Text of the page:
My mind on my sin, and my sin on my mind

There was a song that I was taught in Sunday School growing up. It goes like this:

O be careful little eyes what you see

O be careful little eyes what you see

There’s a Father up above

And He’s looking down in love

So, be careful little eyes what you see

The song continues with other body parts that may do things that cause you to sin. Thinking back on this, why don’t I have a larger anxiety and paranoia complex than I already do? Anyway, this is something they taught children. That God, like Santa, was always watching to make sure that you were a good little child. I grew up being very, very careful to make sure I didn’t do anything (I really wanted to end the sentence here) that would be even remotely considered a sin. I’ve talked about the whole Goats and Sheep thing before.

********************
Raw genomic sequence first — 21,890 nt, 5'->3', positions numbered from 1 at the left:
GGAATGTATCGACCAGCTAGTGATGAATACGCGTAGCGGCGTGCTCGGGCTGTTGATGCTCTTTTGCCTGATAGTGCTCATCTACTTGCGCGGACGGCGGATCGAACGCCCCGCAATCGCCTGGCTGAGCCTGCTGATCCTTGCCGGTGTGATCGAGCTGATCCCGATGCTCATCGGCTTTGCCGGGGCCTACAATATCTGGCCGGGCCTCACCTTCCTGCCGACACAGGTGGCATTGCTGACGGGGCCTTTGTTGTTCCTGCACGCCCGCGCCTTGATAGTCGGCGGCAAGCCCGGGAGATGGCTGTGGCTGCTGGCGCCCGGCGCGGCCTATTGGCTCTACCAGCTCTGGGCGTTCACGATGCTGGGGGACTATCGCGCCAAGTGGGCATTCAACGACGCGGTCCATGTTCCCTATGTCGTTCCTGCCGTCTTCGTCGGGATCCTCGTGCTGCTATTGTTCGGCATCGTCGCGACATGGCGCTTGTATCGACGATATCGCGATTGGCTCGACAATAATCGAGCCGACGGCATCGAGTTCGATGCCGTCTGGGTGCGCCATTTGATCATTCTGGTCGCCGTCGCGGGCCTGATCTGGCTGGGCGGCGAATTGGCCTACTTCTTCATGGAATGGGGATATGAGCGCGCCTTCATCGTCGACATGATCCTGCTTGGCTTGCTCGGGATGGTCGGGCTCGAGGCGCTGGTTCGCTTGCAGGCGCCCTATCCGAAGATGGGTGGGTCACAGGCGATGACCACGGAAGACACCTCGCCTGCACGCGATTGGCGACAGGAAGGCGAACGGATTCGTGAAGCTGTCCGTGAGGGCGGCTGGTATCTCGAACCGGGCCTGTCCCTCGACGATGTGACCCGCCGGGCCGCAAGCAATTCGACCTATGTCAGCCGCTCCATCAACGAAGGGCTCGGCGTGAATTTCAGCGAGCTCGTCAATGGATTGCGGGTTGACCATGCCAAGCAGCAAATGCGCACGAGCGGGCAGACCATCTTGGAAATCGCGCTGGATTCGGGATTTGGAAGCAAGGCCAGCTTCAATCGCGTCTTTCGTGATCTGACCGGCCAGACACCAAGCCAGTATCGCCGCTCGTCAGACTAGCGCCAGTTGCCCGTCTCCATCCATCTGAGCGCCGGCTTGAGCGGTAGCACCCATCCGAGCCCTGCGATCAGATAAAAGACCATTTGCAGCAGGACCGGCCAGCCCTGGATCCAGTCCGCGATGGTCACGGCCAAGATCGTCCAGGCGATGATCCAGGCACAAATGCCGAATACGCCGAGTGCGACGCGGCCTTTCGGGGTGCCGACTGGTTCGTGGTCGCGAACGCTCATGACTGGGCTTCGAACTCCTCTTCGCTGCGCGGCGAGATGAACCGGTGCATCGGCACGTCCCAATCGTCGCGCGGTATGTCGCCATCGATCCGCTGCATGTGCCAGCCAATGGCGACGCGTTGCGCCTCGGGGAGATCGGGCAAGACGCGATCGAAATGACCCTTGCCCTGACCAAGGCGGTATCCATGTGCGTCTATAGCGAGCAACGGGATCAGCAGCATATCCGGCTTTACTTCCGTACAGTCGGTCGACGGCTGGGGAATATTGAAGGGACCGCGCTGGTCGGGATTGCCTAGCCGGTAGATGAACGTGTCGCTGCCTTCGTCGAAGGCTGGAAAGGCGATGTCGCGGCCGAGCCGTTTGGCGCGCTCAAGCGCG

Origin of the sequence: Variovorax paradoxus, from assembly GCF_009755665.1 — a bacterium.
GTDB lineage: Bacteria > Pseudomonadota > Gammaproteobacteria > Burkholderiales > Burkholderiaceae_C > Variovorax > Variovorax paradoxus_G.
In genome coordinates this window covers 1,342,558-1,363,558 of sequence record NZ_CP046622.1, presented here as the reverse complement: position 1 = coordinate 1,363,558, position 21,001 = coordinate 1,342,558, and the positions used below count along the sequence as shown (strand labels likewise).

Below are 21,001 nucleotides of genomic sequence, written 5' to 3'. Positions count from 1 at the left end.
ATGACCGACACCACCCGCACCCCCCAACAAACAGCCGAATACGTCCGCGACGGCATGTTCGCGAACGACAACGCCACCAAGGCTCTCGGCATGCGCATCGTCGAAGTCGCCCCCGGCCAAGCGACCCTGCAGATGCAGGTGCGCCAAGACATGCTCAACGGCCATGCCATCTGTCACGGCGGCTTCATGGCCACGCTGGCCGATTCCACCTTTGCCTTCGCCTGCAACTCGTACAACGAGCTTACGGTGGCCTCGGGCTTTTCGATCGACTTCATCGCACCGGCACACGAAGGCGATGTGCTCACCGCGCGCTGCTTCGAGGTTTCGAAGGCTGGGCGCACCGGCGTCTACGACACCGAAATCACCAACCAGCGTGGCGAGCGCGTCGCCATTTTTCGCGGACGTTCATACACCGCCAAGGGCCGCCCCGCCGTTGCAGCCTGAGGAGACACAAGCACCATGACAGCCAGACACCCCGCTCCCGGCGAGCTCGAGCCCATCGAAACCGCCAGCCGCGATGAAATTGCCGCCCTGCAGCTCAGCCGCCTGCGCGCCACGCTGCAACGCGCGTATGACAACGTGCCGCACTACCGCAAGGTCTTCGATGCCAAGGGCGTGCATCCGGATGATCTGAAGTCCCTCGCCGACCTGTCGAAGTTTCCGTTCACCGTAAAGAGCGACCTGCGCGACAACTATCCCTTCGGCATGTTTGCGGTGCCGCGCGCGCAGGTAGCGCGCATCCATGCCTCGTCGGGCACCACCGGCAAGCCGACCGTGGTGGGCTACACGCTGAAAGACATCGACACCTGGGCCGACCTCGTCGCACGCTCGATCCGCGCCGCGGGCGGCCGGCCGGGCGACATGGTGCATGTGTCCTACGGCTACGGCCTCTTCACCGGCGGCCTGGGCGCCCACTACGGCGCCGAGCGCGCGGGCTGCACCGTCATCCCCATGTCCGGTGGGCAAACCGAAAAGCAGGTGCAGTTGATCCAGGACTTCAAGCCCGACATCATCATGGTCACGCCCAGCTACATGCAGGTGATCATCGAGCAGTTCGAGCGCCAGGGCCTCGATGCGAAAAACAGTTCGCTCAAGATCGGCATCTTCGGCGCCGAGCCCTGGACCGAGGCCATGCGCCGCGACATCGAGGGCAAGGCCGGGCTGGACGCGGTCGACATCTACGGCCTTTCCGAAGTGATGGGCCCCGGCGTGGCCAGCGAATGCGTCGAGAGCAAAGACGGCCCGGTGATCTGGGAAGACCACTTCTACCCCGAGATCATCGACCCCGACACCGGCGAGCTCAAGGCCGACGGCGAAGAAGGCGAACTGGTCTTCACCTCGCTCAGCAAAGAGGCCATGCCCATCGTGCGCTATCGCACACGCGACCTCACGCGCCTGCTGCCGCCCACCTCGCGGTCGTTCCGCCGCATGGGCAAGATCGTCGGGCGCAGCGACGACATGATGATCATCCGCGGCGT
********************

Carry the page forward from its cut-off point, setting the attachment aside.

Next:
Why have we become so consumed with stopping ourselves from sinning? There is this story about Martin Luther talking to his student Melancthon. The story goes that Melancthon had come to Luther asking about sin and expressing his anxieties about doing anything. Martin Luther says to him, “Be a sinner, and sin strongly.” He went on to tell him that Christ is stronger than that. Jesus himself even said that he didn’t care that much about the laws and people keeping them. He cared if people “Love[d] the Lord your God with all your heart, and with all your soul, and with all your strength, and with all your mind; and your neighbor as yourself.’” Paul even reiterates that in Romans. We aren’t to be concerned with sin. I’ve talked about this manufactured guilt before.